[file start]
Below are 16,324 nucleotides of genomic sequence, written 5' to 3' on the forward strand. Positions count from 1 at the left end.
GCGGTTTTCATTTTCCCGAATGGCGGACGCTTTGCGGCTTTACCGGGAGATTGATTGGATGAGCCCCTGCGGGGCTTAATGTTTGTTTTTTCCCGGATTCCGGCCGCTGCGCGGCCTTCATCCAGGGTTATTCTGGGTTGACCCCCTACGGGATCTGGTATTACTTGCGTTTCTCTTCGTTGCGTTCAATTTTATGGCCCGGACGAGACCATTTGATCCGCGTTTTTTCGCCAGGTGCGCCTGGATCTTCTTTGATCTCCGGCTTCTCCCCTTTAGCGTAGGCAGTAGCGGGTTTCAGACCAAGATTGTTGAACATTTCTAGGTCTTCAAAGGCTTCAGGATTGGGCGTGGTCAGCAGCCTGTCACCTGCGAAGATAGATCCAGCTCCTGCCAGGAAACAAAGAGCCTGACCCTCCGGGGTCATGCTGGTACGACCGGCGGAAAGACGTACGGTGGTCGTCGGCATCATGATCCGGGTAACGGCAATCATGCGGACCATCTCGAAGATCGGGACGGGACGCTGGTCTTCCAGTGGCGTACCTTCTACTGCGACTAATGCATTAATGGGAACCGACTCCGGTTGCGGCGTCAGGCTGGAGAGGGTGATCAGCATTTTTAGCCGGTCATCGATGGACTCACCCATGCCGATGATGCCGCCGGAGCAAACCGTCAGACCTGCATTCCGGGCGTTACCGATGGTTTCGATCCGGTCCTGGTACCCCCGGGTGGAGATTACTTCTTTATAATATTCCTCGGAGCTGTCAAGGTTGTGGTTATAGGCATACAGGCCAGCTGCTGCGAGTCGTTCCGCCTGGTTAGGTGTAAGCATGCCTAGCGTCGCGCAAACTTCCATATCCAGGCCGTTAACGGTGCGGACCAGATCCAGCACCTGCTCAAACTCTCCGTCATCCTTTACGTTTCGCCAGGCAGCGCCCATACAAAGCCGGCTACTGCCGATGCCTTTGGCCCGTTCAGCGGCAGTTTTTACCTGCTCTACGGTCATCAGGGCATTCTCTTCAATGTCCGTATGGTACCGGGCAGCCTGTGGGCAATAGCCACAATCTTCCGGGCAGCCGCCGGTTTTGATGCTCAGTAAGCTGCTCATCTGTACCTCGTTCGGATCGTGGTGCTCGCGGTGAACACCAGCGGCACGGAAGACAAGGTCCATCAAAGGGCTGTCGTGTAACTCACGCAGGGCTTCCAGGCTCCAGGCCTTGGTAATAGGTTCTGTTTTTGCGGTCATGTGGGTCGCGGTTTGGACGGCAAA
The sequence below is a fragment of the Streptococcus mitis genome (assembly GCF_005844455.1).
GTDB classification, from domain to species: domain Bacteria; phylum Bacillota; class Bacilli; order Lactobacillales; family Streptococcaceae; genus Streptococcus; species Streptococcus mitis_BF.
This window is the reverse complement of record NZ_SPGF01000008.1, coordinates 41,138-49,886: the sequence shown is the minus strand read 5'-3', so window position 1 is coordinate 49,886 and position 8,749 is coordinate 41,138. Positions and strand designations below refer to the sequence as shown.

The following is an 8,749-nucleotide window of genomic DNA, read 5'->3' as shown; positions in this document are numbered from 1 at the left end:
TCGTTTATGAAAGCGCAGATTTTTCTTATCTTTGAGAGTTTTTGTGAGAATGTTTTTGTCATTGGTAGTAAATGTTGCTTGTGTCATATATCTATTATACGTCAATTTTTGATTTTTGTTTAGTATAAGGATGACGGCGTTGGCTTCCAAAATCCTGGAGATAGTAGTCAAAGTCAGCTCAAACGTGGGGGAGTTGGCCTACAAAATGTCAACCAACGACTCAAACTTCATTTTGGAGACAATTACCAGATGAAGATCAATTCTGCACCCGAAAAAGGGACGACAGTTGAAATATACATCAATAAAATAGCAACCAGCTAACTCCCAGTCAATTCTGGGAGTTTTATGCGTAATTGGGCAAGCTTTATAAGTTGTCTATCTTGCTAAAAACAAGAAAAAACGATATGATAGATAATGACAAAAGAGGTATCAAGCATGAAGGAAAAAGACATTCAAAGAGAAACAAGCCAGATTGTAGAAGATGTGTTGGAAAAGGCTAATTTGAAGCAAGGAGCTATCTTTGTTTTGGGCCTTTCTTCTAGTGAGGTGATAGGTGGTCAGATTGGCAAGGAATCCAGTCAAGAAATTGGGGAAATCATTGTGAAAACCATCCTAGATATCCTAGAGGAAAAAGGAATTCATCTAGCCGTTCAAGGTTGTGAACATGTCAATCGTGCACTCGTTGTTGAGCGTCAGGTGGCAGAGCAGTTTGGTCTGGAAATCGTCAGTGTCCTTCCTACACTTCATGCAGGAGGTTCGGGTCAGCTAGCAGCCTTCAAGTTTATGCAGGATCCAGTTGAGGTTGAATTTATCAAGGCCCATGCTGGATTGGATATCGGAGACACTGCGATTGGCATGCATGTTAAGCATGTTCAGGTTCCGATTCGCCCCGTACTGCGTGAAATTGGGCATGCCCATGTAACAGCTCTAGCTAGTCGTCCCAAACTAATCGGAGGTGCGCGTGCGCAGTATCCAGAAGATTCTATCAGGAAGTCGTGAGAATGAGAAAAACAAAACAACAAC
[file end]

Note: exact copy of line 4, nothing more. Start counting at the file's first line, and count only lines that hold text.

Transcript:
GTDB classification, from domain to species: domain Bacteria; phylum Bacillota; class Bacilli; order Lactobacillales; family Streptococcaceae; genus Streptococcus; species Streptococcus mitis_BF.